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Split Britches' LAST GASP at LaMama

Re-mounting what had been a virtual, pandemic piece in early 2020 (LAST GASP, WFH) filmed in an abandoned house in London, as a live show for late 2022 (LAST GASP: A RECALIBRATION) at La Mama in October, Split Britches (Lois Weaver, Peggy Shaw and collaborators) this transition/translation retained just the right amount of roughness and lived-in-ness. The integration and reframing of the original media recordings of the performers retained their mediated solution to isolation while opening up into liveness; this is what we can do, right now, and what an audience needs to see. We have crawled out of a pandemic and into the theatre again, baggage not as far behind as we may wish.

The emotional subtlety of the script, leavened with humor and simple yet graphic use of the deep space of LaMama, used “theatre” in many ways; as metaphor, as frame, as remembrance, as career and profession. The dynamic, restrained and stark use of video of the performers, framed by furniture and curtains, sustained Peggy as virtual ghost yet her presence remained concrete, alive. The interplay between the two performers, one live in front of us and the other coming to us from somewhere; is she behind a curtain, backstage? kept the action intricate, intimate and fully integrated into the dramatic action. We hear Lois feeding Peggy her lines, but are unsure if this is recorded or happening right now. The simultaneity of what is revealed and concealed constructs an emotional fabric of actual life, stitched in front of us. Do we want to feel all that this implies, now that we are live and together in a theatre?

Lois has developed a rhythm and assurance in her performing persona that folds us into her thinking and compositional process, a generosity built on experience; this process works, stick with me. Her performance makes me believe once again in the effectiveness of “performance” over “acting.” Peggy’s post-stroke hesitance, and her clearly stated resistance to performing, merges harmonically with Lois’ assurance, as we feel the composition being created through a confident discarding of traditional story structure; this is how masterful performers put us up on the narrative high wire with them. You want to see our life; here is the way we create it. There are sections when the abstract movement (Morgan Thorson did the choreography) suggest a performer graphically arranging thoughts and words; I thought briefly of Tom Cruise in MINORITY REPORT, much more literal (and possibly the only time Lois will be compared to Cruise). There’s a sense of Lois directing, conducting, deciding to pursue something and/or drop the subject (sometimes literally when she overturns a table or yanks a screen off its hanger). We feel delight, disappointment, despair and just the right amount of distance.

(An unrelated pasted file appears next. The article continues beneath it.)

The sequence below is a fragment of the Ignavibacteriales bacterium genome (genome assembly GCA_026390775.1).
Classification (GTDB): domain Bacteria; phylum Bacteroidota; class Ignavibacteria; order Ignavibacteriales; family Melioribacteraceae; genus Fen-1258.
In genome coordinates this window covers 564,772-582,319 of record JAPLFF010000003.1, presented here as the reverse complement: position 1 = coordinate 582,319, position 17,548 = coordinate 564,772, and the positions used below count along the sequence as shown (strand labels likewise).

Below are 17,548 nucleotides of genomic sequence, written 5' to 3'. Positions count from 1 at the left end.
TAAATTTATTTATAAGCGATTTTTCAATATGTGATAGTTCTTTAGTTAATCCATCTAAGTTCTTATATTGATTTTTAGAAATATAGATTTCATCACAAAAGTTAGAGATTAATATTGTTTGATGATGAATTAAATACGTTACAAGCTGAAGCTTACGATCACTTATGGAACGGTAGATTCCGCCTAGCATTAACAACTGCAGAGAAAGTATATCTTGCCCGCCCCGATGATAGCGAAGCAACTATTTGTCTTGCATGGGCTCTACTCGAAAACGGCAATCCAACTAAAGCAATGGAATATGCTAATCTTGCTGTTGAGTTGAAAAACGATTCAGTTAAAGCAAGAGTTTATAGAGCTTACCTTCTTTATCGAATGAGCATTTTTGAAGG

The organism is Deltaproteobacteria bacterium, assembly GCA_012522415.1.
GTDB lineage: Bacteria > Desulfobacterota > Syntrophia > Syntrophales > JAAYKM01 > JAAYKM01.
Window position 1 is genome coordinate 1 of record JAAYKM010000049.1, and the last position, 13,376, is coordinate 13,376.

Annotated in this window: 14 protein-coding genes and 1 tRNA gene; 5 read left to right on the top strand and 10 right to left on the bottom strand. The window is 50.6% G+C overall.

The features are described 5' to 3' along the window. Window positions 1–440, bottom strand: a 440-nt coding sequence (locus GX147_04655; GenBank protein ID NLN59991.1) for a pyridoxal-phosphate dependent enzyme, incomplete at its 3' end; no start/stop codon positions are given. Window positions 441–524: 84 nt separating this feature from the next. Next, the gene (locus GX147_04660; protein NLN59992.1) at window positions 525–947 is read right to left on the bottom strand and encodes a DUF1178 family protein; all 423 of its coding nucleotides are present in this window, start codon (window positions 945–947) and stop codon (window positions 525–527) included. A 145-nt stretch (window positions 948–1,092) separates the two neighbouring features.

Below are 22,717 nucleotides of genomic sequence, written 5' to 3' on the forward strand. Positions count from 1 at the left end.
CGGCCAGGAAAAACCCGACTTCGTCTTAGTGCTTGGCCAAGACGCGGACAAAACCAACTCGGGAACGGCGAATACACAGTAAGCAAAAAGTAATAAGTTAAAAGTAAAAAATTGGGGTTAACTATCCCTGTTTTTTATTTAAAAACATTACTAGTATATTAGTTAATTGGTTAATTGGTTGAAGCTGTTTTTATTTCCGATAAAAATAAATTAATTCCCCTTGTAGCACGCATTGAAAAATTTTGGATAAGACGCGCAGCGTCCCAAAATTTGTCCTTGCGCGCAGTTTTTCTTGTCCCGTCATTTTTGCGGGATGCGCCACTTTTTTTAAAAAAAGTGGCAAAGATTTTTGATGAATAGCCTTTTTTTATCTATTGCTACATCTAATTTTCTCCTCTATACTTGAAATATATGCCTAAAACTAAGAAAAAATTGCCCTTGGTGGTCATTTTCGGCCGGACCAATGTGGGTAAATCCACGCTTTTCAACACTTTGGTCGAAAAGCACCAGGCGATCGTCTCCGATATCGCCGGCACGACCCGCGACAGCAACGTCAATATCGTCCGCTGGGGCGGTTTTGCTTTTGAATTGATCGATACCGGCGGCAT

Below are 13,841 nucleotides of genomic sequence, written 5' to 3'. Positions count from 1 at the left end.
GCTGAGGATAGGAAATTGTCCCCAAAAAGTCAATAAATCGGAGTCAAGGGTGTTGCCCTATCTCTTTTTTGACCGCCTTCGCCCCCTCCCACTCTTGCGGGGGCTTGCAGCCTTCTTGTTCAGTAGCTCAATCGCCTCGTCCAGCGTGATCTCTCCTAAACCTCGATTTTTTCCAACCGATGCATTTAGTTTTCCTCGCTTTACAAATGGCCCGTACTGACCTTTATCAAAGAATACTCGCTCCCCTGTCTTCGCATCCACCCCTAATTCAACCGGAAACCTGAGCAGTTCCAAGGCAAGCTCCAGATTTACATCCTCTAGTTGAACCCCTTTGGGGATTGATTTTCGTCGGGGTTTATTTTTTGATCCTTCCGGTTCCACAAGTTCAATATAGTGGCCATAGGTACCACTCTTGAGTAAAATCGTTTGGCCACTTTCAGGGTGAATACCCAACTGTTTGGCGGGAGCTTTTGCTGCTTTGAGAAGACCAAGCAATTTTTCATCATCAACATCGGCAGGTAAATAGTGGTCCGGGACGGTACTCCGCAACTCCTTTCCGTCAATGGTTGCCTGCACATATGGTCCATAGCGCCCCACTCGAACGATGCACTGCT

Vivian Stoll’s sound and music design provocatively provides just enough to dynamically fill in some spaces while prodding memory; we hear snatches of songs that are familiar, and then realize (perhaps) the samples are from the same Carley Simon song, “You’re so Vain.” Balancing the live and not-so-live is tricky, and Stoll gives it just enough texture so that we feel the seams. As Lois says at one point, she likes to hear the clicks and scratches in LP’s. Odd that analog recording reminds us of what makes liveness so human.

The emotional tone of this work is never forced, allowing us to discover, along with Lois, the depth beneath the surface; Peggy is not in the room and yet she is. This rising dramatic action exposes itself when Peggy finally appears in-person. There is no star’s entrance here, more of a “what took you so long?” The personal/professional tensions of these two spills out in a dialogue of movement and questions that goes deep into the agreements and conflicts necessary to make their work over the years. So much is condensed into an intense few minutes. Towards the end, I’m tearing up, both knowing why and not knowing, dying and feeling more alive simultaneously. The lives, and eventual deaths, of these two performer becomes mine.

(Holly Hughes also posted about this performance on FaceBook; I write this with her insightful analysis in my head).

Jeff McMahon November 1, 2022

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